Nims adds a few subtle touches that go a long way toward helping your average cook. Two examples: 1) each recipe has a special instruction for how to double or halve, which is often not as simple as multiplying the ingredients, and 2) she tells you which parts can be made ahead of time without compromising the recipe. This last point is an important one.
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3 of 3 people found the following review helpful
5.0 out of 5 stars Great ideas, easily adaptable! November 16, 2010
Format:Paperback|Verified Purchase
This book has some incredibly tasty recipes. If you're looking for easy 10 minute recipes, try your local grocery store deli or restaurant take out. This food is really good, and good food sometimes takes more than 10 minutes. Many recipes only take a few minutes preparation, and a while to cook in the oven while you can do other things.

Cynthia shows you how to make good food, bite sized or hand held so it isn't very messy. Although the premise for this book is food for game night, knitting group, book club, etc., these recipes are wonderful appetizers. I'm always at a loss when I'm asked to bring an appetizer, there are so many wonderful ideas in this book.

Many of the recipes could easily be adapted to normal size food instead of bite size. After tasting some of these recipes, this book is definitely a keeper for people who love good food. You can make one dish, or, spend more time and make many dishes. They taste great, and the ideas are very creative AND practical. I'm buying copies for the "foodies" on my holiday shopping list, along with a board game!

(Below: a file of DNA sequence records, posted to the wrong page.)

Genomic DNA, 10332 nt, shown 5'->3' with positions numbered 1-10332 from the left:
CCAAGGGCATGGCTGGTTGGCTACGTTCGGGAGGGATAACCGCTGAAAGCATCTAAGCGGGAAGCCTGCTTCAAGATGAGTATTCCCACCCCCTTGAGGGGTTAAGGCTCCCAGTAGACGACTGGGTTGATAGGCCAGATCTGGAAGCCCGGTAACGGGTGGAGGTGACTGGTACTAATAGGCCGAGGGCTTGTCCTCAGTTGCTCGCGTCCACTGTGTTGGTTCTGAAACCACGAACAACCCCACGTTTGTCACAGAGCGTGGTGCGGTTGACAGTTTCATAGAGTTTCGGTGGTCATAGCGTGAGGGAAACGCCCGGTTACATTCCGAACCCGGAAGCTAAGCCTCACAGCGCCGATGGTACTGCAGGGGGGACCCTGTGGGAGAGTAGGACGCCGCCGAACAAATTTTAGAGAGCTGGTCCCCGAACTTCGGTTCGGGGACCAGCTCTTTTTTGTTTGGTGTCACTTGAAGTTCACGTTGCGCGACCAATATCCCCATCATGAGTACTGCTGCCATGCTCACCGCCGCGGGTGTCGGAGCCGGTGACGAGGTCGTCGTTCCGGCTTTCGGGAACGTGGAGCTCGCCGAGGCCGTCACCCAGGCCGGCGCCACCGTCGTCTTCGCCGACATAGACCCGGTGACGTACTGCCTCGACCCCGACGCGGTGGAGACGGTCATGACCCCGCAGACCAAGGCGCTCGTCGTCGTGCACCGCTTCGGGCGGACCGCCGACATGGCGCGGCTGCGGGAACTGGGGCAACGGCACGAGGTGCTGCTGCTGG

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1 of 1 people found the following review helpful
4.0 out of 5 stars Skewer snacks are perfect June 27, 2012
My favorite recipes in this book are the skewers. We have friends over for board games quite often and this is always the first book I pull out when looking for something interesting and delicious for between-turn munchies. The skewers are mess-free, delicious, and easily adjusted to fit all tastes (I've bumped the spiciness up or down, and subbed tofu or veggies for the meat, all with great results). I also simplify and substitute less exotic elements for my more casual crowd, but this book provides some great inspiration. My only wish was that it was spiral bound for easier counter-top viewing. My copy is stained and warped as I tend to lay just about anything across it to keep it open as I cook. I do recommend this book to anyone who regularly entertains.
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More About the Author

A lifelong Northwesterner, Cynthia Nims holds the Grand Diplome d'Etudes Culinaires from La Varenne cooking school in France, where she worked on numerous cookbooks with owner Anne Willan. Previously editor of Simply Seafood magazine and food editor of Seattle Magazine, Cynthia is now a contributor to Cooking Light, Alaska Airlines Magazine, Sunset, and other magazines. She is the author of twelve cookbooks and contributed content on Northwest cuisine to Williams-Sonoma's Savoring America and to Culinaria: The United States. Her most recent print cookbooks are Salty Snacks (Ten Speed Press, 2012) and Gourmet Game Night (Ten Speed Press, 2010). And Cynthia has recently produced a series of ecookbooks, The Northwest Cookbooks, featuring 7 titles that showcase Dungeness crab, salmon and wild mushrooms in Northwest style. She is an active member of the International Association of Culinary Professionals (having recently served as president of their board of directors) and Les Dames d'Escoffier. Her blog, Mon Appetit, can be found at